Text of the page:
A searing exploration of social injustice, inequality and the state of the nation published to co-incide with the 75th anniversary of the original publication of The Road to Wigan Pier.
You think that the recession isn't biting? Look again. You think that the riots in August 2011 were unpredicted? Think again.
75 years after George Orwell's classic expose on life in the North, Stephen Armstrong returns to find that many things have changed, but not always for the better. Here he finds how young girls go missing because of the intransigence of the benefits systems, how fragile hope can be in the face of poverty and why the government stands in the way of a community helping itself. In his journey, taking in Bradford, Sheffield, Liverpool and Wigan, Armstrong reveals a society at the end of its tether, abandoned by all those who speak in its name.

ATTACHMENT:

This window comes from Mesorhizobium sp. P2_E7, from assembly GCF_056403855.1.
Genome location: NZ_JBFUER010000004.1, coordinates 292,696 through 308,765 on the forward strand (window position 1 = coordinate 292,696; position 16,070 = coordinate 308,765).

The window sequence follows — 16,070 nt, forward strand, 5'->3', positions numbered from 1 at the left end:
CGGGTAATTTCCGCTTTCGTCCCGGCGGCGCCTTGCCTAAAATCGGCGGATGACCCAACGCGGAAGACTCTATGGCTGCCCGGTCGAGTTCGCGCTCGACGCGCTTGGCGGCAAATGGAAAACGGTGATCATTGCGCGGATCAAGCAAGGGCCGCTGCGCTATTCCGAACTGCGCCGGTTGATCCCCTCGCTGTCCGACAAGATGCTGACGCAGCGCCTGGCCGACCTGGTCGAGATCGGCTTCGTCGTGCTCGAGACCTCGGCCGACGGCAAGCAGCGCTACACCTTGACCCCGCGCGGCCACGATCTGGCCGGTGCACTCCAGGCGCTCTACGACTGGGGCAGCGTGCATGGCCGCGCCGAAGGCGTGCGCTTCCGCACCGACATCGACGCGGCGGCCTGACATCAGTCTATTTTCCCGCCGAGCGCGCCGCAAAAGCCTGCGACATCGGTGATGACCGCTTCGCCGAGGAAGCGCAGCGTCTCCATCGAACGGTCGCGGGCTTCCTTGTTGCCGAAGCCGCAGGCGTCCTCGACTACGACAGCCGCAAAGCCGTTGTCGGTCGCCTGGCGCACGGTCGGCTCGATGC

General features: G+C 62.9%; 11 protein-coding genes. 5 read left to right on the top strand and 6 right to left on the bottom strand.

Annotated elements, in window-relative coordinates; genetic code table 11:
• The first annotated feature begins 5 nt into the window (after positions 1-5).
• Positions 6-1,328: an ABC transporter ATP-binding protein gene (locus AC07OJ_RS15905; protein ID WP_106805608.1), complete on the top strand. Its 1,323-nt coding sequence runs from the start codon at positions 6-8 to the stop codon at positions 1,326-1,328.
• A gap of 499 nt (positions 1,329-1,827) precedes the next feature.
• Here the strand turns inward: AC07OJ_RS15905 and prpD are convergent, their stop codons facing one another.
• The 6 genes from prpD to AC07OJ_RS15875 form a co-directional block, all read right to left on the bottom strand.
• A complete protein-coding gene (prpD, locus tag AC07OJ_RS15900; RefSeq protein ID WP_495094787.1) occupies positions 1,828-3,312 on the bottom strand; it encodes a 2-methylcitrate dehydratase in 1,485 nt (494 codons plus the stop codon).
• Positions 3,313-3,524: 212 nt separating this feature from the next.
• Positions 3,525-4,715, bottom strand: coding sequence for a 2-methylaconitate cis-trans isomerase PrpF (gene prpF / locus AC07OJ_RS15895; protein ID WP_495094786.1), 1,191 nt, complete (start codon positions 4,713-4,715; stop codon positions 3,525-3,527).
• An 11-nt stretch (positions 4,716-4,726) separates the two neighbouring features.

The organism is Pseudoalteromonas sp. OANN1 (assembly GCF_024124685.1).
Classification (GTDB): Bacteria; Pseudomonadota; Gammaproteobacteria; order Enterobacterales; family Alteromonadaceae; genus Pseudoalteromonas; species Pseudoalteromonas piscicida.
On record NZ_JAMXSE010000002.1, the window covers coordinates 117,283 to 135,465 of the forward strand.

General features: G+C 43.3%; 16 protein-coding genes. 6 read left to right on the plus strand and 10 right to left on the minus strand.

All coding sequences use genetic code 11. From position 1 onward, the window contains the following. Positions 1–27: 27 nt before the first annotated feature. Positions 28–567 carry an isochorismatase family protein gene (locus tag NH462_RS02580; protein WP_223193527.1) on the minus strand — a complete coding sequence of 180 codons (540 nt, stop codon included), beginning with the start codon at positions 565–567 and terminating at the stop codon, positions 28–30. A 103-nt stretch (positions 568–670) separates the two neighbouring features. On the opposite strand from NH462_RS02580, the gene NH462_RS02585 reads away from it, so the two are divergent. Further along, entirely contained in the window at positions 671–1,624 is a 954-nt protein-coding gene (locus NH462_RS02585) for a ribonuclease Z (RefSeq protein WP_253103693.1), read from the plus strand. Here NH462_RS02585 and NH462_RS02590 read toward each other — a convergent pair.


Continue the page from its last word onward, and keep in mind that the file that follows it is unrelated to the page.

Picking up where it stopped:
A journalist and broadcaster, Stephen Armstrong writes for the Sunday Times, the Guardian, GQ, Esquire and the New Statesman amongst others. He contributes documentaries and columns to Radio 4 and is currently working with al-jazeera on a film based around his recent book War Plc - the rise of the new corporate mercenary, which sold out its first print run in 10 days. His first book, The White Island, was published in 2005.